Having a look at the app Windy.com, we decided it would be better to move up the coast to Struisbaai and Agulhas and to later return to Arniston in the evening, as the low cloud cover would have dissipated by around midday.
The evening rewarded us with some good images of The Blow Holes and The Cauldron which is much better suited to sunrise and the opportunity to free an entangled seagull from fishing line.
This is a small coastal town to the west of Arniston and 4km from Agulhas. The town is an old fishing village which for many years sported a beautiful natural harbour. Some development has taken place since then but Struisbaai is still relatively untouched by the rigours of over-development. Many fishermen still reside in this settlement but it is now known better for its leisure activities, which include fishing, horseriding, hiking, paintball, quad biking and diving.
The exact origins of the name of Struisbaai, however, is still a subject of debate. The various historical stories uncover 3 different origins for the name of the town. The first being accredited to the thatch or straw (strooi in Afrikaans) roofs of the fisherman cottages scattered along the coast. Another is the ostriches (“struisvogel” in Dutch) that used to call this area their home, while others believe the name was derived from an old Dutch word meaning “huge” given due to the long stretches of beach. The last origin seems more plausible as Struisbaai holds the longest beach in the Southern Hemisphere which stretches for a total of 14 kilometres.
The colourful, bustling Struisbaai Harbour is where visitors can see the traditional fisherman bring in their daily catch and buy fresh fish. As with Arniston, the fisherman had found it prudent to remain in the harbour. Also not to be missed, is the resident stingray Parrie making an appearance. The water was not very clear on the day, yet we were still able to see Parrie from the slipway.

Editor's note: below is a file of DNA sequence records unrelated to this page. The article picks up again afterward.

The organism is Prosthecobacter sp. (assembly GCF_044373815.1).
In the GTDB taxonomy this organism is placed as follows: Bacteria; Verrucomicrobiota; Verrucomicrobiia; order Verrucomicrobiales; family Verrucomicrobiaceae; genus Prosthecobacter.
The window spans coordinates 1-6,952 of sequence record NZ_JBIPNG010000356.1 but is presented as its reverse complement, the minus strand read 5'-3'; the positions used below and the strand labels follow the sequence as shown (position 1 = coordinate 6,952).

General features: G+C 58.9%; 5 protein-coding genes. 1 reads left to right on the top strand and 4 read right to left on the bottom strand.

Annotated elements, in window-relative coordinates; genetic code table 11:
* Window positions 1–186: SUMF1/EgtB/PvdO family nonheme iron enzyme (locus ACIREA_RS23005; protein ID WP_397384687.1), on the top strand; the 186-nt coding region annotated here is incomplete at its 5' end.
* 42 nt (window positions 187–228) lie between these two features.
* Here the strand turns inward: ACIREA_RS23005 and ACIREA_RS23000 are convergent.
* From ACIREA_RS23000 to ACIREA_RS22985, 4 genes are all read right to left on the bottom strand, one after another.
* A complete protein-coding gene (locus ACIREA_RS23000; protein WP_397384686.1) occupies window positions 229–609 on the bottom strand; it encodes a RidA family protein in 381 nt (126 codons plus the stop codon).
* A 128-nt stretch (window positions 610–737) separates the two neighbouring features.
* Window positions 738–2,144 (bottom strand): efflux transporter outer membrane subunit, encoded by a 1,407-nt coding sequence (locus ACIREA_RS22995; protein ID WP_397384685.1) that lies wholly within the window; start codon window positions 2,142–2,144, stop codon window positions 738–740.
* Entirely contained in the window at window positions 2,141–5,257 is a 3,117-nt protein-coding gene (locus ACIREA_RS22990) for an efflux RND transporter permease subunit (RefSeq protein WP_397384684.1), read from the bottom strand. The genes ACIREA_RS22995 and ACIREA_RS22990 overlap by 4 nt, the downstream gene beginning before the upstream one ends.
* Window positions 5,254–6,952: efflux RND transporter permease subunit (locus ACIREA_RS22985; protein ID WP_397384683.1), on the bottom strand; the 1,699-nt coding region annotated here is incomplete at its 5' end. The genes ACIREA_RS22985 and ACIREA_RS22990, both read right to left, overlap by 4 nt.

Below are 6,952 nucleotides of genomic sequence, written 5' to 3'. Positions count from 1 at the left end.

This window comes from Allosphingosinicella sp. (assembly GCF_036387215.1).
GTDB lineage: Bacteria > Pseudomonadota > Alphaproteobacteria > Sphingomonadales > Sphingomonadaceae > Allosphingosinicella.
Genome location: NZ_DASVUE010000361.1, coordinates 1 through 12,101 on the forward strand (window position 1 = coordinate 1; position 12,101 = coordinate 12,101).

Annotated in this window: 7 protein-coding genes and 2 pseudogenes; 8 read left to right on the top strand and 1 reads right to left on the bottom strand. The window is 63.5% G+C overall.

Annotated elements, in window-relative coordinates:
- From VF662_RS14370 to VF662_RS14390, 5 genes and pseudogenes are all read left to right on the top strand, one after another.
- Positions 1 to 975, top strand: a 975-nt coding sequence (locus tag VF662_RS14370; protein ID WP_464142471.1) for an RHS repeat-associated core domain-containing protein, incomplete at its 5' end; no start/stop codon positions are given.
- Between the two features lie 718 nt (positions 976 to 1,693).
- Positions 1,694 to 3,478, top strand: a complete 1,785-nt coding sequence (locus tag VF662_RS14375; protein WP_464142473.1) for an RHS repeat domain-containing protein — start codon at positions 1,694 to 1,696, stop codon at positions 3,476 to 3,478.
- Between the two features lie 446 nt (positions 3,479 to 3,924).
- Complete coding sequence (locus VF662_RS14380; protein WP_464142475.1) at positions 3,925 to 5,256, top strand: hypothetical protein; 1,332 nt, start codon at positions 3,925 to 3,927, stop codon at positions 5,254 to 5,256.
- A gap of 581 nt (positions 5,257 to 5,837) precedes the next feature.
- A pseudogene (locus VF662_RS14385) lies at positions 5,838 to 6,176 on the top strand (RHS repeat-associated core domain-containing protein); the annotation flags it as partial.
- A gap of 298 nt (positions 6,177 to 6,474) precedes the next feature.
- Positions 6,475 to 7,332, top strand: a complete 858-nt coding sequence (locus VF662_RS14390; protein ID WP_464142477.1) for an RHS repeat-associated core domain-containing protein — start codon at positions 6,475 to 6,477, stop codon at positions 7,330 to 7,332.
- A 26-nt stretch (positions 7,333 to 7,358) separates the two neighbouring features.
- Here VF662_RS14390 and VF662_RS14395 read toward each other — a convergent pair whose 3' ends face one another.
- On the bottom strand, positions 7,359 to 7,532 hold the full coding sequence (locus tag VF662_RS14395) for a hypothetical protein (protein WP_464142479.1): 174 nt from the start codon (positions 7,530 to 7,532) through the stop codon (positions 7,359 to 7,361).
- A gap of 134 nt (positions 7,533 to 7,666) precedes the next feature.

The waters off Struisbaai have traditionally been treacherous for shipping, with at least 30 vessels that have run aground since 1673. One of them was the Meermin that stranded in 1766 after a mutiny by the Malagasy slaves that she was carrying, while another was the French ship Jardinière which sank 28 years later.
We were able to capture a few images of the harbour, and as I had been there prior to the workshop, the colourful water was not as colourful on the day as my previous visit.
L’Agulhas is the most southern coastal village and holiday resort in Africa, located at the southernmost tip of the African mainland. It is situated next to the town of Struisbaai and about 30 kilometres south of the regional centre of Bredasdorp. The name “Agulhas”, Portuguese for “needles”, is said to have been given to the cape because the compass-needle was seen to point due north, that is, with no magnetic deviation. The Agulhas Bank is reputed to be the richest fishing area in the Southern Hemisphere. Some of the older residents and documents refer to the town as by its former name Cape Agulhas or Cape L’Agulhas or simply Agulhas which were the names that referred to this town before it was changed to L’Agulhas to avoid confusion when the Bredasdorp Municipality changed its name to The Cape Agulhas Municipality.
A visit to the Lighthouse with a view from the tower and a walkway along the seafront to the new most southern African monument and a place where two oceans meet at the foot of Africa. A little further along the walkway is the shipwreck of Meisho Maru.